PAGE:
iSTAR Medical SA, announced consistent 18-month results of the first-in-human,micro-invasive glaucoma surgery (MIGS) STAR-Itrialfor the MINIject(TM) device in a standalone setting. These results confirm the stability and sustained performance of MINIject beyond the first year.
The STAR-I trial demonstrated that the implantation of MINIject resulted in a mean pressure of 15.0mmHgat 18-months, consistent with results reported at 1 year, and at a level expected to reduce the progression of glaucoma. In addition, almost two-thirds of the patients were able to stop taking their eye drops. These results confirm that the safety and effectiveness of MINIject is sustained over time, with minimal patient-management required.
Dr Ike Ahmed, University of Toronto, Ontario, Canada, who performed some of the first MINIject procedures in theSTAR-I trial, commented: “The stable pressure between 1 year and 18 months is reassuring as to the sustained performance of MINIject over time. MINIject’s STAR material and its use in the supraciliary space is a promising combination.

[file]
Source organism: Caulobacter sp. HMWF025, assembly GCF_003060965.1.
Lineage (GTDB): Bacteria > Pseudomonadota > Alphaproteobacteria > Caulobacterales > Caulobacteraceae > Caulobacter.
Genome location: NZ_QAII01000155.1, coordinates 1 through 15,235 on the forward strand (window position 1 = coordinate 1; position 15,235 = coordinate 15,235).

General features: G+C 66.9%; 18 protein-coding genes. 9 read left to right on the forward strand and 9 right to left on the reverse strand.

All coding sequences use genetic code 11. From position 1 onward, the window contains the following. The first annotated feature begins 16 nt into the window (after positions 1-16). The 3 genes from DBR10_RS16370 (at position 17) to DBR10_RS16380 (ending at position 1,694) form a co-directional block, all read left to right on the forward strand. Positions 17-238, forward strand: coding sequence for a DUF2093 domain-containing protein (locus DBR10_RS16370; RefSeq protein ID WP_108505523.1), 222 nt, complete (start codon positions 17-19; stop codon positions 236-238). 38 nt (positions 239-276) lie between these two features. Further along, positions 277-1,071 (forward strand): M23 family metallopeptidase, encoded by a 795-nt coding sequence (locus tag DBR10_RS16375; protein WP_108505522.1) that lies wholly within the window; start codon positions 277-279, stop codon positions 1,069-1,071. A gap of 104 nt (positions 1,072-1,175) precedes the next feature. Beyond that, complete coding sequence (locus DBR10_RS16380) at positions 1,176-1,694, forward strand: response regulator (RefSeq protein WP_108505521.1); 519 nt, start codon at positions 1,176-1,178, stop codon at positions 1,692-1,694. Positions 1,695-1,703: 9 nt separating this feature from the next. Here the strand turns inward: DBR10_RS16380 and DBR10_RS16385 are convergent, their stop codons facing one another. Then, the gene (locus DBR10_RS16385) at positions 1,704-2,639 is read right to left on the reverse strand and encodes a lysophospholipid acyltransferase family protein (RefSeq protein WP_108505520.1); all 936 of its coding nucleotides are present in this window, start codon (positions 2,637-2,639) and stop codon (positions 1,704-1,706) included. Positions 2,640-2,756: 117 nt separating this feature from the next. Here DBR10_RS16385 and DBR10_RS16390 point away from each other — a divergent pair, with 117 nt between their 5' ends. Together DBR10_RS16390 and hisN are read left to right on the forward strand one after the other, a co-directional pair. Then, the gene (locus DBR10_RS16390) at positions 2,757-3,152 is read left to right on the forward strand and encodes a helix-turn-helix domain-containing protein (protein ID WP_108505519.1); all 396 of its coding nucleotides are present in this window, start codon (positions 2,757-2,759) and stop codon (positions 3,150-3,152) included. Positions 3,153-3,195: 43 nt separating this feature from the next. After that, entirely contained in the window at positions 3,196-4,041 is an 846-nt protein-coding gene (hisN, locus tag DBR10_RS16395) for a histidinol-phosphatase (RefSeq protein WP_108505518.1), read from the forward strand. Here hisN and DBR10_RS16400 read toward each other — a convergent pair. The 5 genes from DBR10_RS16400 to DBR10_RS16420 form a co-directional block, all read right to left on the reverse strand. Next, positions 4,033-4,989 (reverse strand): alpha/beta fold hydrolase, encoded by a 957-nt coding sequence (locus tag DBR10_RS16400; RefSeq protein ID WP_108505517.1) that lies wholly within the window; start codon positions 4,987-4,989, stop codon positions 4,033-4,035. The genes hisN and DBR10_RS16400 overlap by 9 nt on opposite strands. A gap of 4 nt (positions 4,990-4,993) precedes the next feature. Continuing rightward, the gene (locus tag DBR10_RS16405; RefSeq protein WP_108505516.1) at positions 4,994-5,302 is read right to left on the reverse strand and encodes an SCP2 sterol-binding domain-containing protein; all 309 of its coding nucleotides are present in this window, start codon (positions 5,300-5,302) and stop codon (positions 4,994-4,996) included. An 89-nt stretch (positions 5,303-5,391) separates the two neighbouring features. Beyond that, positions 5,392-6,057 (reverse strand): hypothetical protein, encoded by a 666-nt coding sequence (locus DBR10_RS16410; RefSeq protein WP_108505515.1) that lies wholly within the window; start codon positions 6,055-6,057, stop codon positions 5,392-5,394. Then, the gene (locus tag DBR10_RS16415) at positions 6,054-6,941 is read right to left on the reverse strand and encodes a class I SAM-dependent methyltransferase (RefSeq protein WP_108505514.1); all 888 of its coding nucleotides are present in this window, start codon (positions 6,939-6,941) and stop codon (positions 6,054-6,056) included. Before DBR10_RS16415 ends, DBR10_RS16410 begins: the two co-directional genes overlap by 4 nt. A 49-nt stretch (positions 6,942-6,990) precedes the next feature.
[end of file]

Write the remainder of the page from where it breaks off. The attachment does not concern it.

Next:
”Early six-month results of MINIject in the STAR-I trial were published online in June in Ophthalmology-Glaucoma, the journal of the American Glaucoma Society (AGS). The 18-month results of MINIject will be presented in detail on Friday, 13 September 2019, during Glaucoma Day at the ESCRS congress in Paris, France.
Michel Vanbrabant, CEO of iSTAR Medical, added: “iSTAR Medical setting new frontiers in MIGS treatment of glaucoma. We are thrilled to see MINIject’s powerful and reliable efficacy in a standalone procedure sustained over time, without a trade-off between safety and efficacy, and without requiring invasive follow-up procedures or surgeries.We look forward to bringing this therapeutic option in the supraciliary space to market for glaucoma patients.”iSTAR Medical has also completed enrolment in STAR-II, a pivotal European trial. The results of STAR-II will support the application for CE-Marking for MINIject, which is expected in 2020.